Women who were heavily used as sexual slaves during WWII want governments to own up to their wrongdoings and apologize.
From ABC News:
BYPASS THE CENSORS
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Most Wednesdays 90-year-old Kim Bok Dong goes to the Japanese Embassy in the South Korean capital, Seoul, to demonstrate.
Remarkably, she has been there almost a thousand times and for one simple reason: Ms Kim wants the Japanese government to formally apologise for its use of 200,000 comfort women or sex slaves before and during World War II.
“I’ve got no choice,” Ms Kim told 7.30.
“I’ve taken out my sword and I can’t put it back. I have to finish what I’ve started.”
Many in the Japanese government are trying to say it is a fiction, that the women were not forced and went willingly to the military brothels.
Ms Kim said that was deeply insulting: “I want Japan to repent as soon as possible and apologise and compensate so we can recover our tarnished honour,” she said.
At 14 years of age, Ms Kim said, a Japanese official with a Korean accomplice came to her poor village near the modern day city of Busan and told her they had a job for her in China making military uniforms.
She said she was part of a quota system that tricked young girls all over Korea.
Ms Kim said she was treated like luggage and shipped around the frontlines of Taiwan, China, Malaysia, Indonesia and Singapore and was forced to have sex with countless Japanese troops.
“Soldiers used to queue up,” she said.
“I didn’t know what day it was or how it passed. In the evening I couldn’t stand up, I didn’t have any strength in my legs.”
There are those in Japan who have apologised.
Former prime minister Murayama issued a landmark apology in 1995 and now wants the current prime minister Shinzō Abe to confront the issue tomorrow when he is expected to give a much anticipated apology to the world for Japan’s wartime aggressions.
“The fact is that the government, the army, the military set up the military brothels as a necessary part of the military strategy,” Mr Murayama told 7.30.
“The military ordered them to be made. The military entrusted traders, managed and cooperated with them — there is no mistake about that.”
But Mr Abe has undermined Mr Murayama’s statement and also the apology by Japan’s chief cabinet secretary, Yohei Kono, in 1993 that dealt directly with comfort women.
He has questioned them and ordered a review.
Members of his government argue there is no documented evidence that the girls were forced, and the military had no role procuring and managing the comfort women.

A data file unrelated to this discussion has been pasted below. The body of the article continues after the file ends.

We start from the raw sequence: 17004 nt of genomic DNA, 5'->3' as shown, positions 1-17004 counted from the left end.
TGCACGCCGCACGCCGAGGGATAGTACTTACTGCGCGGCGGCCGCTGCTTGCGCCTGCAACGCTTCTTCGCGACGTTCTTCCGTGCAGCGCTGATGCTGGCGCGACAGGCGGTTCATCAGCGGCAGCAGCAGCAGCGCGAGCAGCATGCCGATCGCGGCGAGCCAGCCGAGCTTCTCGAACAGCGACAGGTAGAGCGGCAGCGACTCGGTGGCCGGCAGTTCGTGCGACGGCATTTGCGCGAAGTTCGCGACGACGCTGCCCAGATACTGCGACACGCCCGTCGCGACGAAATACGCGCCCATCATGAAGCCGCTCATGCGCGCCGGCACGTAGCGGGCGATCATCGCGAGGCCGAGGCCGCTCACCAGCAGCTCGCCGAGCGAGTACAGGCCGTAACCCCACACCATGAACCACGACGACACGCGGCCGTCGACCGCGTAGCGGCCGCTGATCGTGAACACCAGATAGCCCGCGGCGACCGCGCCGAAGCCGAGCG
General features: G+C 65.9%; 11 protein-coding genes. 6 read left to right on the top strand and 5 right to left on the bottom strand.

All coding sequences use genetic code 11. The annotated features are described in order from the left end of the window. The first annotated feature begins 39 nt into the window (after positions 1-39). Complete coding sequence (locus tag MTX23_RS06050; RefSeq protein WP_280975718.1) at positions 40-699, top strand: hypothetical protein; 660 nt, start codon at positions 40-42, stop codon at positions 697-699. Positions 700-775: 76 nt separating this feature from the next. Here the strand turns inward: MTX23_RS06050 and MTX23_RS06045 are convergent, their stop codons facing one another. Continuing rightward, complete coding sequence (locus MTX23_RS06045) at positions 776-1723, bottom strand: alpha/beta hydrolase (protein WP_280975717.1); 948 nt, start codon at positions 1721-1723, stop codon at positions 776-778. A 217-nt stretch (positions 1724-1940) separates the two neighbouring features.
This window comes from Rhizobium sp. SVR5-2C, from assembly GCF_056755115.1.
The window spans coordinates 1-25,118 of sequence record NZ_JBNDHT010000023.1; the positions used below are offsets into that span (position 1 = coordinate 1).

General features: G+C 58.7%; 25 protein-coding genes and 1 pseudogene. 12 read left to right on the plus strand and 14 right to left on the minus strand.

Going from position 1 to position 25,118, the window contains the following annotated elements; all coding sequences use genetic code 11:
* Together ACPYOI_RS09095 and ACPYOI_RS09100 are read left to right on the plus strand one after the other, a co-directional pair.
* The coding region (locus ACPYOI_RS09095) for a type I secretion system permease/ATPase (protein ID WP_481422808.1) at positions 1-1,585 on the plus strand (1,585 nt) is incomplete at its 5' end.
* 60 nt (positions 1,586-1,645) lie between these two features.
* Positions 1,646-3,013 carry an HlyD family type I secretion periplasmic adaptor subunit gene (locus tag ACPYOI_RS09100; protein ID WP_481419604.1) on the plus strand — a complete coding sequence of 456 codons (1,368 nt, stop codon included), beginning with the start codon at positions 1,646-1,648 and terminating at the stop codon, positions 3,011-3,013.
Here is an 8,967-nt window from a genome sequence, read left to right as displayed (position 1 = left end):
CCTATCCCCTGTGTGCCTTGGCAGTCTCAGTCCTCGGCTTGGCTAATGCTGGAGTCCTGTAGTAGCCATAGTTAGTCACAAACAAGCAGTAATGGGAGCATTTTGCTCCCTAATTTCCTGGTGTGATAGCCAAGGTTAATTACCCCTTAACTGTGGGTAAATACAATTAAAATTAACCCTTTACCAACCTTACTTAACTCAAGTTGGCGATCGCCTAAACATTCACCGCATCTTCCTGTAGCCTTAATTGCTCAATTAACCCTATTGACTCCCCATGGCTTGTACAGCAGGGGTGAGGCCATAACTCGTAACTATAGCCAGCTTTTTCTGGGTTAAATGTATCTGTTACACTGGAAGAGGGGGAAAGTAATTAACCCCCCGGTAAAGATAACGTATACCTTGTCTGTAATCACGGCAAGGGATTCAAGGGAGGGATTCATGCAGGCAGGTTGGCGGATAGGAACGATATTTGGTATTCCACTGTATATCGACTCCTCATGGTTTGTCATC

Victims want ‘broken hearts mended’
But the South Korean government also has its own ugly past with comfort women that it will not confront.
After the Korean war effectively ended in 1953, the government helped set up and manage whole communities of prostitutes for the massive US forces that stayed to protect South Korea.
They called them camp towns, and by some estimates by human rights groups, 300,000 South Korean women were used to service US troops in the years 1950 to 2000.
Sixty-year-old Park Young-ja was an American comfort woman, and like the Japanese comfort women she said she was tricked.
When she was 15, a job centre told her they had found her a job as a cleaner, but instead she had been sold to a pimp in one of the camp towns.
“I want the government to apologise to us and recognise that we had no choice,” Park Young-ja told 7.30.
“My country organised it. They didn’t care about us or our lives but only cared if we had sexual diseases and detained us.”
The American comfort women feel they have been left poor, stigmatised and forgotten.
My Sisters Place, one of the few organisations providing assistance to American comfort women, is helping them take the South Korean government to court.
The centre’s director You Young-nim said she wanted the government to provide compensation.
“What we want is for the South Korean government to take responsibility and provide some very minimum compensation and through this process we hope the women can have their broken hearts mended,” she told 7.30.
Both the American and Japanese comfort women said that on the 70th anniversary of the end of World War II it was time for the leaders of South Korea and Japan to stop playing politics and recognise them as victims of war.
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